Introduction Pentavalent antimonials are first-line drugs for the treatment of the cutaneous form of American tegumentary leishmaniasis. Second-line drugs include amphotericin B and pentamidine. Although these drugs have been used for decades, there is still no systematic review about their safety. The objective of this review was to identify the adverse effects associated with these drugs and to estimate the frequency of these effects.
Methods Intervention studies, case series and case reports containing information regarding clinical, laboratory or electrocardiographic adverse effects of drugs used for the treatment of cutaneous leishmaniasis were systematically retrieved from 10 databases searched between 13 August 2008 and 31 March 2009.
Results The 65 studies included in this review had treated 4359 patients from 12 countries infected with 8 different Leishmania species. Despite the small number of drugs used in these studies, a wide variability in the therapeutic regimens was observed. As a consequence, the adverse effects of these drugs needed to be classified jointly according to system, irrespective of daily dose, duration of treatment and route of administration. The frequencies of adverse effects were calculated based on the data of 1866 patients. The most frequently reported clinical adverse effects of pentavalent antimonials and pentamidine were musculoskeletal pain, gastrointestinal disturbances. Electrocardiographic QTc interval prolongation and a mild increase in liver and pancreatic enzymes were additional adverse effects of pentavalent antimonials.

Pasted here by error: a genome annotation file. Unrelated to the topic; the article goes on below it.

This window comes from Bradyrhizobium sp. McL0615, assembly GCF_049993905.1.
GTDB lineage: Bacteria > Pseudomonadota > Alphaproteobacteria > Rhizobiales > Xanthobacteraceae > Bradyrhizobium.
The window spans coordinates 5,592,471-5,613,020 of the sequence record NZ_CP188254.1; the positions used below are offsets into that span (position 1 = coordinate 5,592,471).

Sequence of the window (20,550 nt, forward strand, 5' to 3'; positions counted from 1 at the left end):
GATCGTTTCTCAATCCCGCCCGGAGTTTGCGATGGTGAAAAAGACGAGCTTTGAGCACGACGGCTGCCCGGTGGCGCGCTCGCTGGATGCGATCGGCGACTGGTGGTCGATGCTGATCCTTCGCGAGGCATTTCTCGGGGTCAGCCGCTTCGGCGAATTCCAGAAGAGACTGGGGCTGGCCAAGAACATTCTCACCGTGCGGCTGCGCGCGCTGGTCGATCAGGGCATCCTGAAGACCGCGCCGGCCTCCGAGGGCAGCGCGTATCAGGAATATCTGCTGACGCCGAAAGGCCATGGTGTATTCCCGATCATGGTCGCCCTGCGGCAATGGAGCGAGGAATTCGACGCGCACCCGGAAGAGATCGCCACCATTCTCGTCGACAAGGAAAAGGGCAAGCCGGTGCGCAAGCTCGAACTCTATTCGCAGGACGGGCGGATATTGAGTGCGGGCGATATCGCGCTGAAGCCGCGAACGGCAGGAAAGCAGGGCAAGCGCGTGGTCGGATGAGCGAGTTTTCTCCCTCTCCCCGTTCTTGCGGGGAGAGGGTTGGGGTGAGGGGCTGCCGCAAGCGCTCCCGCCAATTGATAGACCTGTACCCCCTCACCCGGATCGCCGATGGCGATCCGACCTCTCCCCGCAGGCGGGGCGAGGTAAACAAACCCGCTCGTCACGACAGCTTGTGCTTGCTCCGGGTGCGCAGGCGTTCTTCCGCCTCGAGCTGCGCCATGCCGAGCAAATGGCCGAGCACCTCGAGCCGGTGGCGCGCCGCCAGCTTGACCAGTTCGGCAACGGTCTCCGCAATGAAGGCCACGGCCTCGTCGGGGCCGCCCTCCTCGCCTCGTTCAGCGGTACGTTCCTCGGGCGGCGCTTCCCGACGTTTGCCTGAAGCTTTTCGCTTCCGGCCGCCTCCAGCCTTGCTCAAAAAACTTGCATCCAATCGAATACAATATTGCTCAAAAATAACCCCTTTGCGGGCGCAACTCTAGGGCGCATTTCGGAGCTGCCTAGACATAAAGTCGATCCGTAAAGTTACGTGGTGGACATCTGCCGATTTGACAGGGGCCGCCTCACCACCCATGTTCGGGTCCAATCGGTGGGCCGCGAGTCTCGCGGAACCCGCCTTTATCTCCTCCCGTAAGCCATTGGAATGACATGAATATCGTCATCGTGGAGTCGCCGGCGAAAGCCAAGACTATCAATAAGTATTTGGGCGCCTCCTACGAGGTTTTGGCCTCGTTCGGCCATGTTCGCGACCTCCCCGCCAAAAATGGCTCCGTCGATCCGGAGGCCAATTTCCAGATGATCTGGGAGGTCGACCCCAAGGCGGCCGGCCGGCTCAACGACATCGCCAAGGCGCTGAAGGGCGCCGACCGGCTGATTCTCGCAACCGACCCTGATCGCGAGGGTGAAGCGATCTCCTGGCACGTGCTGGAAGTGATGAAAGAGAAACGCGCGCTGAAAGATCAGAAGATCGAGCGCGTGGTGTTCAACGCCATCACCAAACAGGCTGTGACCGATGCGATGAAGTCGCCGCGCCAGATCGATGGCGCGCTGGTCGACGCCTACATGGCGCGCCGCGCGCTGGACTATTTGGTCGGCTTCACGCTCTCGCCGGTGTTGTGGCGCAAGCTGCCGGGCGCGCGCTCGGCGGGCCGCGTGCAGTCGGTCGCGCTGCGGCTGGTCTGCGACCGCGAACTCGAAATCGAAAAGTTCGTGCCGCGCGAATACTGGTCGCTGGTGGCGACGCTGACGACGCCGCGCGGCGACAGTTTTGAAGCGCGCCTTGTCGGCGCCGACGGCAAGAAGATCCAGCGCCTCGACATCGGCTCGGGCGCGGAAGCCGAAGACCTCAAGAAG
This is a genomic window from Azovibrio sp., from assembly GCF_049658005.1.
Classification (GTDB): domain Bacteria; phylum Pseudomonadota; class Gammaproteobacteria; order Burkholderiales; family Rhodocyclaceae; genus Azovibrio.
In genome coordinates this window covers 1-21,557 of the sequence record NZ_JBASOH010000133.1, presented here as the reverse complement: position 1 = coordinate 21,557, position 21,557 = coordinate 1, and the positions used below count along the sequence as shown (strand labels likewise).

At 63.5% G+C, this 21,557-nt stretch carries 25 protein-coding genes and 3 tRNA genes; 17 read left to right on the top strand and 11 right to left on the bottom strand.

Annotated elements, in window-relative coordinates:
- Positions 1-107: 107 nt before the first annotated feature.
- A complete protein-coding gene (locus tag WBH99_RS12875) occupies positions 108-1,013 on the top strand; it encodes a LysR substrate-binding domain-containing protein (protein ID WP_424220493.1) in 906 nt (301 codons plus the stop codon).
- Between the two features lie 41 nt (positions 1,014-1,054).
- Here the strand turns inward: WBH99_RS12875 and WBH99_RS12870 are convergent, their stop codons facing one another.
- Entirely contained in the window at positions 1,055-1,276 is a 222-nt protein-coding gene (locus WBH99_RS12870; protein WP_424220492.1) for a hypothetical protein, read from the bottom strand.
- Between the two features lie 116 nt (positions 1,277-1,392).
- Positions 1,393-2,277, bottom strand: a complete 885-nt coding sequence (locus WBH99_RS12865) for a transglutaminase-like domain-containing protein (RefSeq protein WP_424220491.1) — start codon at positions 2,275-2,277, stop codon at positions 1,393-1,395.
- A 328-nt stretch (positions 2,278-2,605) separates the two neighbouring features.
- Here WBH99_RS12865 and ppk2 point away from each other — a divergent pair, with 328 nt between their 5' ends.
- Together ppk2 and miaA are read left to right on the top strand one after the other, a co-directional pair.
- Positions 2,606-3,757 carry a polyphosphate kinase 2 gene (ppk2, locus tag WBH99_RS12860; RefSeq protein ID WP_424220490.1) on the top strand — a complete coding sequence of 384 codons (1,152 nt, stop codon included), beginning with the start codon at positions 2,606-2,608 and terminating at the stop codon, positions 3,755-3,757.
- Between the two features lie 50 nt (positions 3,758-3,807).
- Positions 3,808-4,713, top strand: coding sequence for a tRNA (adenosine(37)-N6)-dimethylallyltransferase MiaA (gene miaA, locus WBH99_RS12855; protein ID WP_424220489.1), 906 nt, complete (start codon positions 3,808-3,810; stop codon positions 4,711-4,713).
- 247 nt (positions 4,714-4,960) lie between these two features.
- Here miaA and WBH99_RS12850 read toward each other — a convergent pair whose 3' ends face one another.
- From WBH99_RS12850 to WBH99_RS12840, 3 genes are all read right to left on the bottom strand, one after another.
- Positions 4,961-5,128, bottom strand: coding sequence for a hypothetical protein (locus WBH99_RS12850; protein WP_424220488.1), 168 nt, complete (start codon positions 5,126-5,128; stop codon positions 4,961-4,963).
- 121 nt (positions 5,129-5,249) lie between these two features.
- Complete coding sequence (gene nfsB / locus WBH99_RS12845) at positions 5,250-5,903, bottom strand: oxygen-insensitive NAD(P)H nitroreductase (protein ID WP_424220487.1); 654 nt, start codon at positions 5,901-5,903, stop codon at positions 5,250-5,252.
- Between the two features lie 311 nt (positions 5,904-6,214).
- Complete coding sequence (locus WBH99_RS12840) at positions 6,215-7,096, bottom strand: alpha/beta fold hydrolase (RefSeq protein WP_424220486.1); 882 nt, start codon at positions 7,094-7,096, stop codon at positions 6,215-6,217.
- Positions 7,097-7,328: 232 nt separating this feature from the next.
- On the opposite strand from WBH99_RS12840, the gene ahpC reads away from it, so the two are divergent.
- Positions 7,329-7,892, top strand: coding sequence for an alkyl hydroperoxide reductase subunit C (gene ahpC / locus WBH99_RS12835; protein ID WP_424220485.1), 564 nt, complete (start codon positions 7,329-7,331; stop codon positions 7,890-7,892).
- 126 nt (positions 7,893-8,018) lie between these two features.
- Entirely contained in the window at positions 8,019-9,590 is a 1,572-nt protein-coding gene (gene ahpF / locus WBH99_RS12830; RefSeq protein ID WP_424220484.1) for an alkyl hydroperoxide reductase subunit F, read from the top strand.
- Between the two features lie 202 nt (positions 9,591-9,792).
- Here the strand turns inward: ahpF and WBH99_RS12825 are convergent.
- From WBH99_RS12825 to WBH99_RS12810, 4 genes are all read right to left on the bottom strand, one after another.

Conclusion Although closer surveillance is needed for the treatment of cutaneous leishmaniasis, anti-leishmanial drugs are safe and the side effects severe enough to stop treatment are uncommon.
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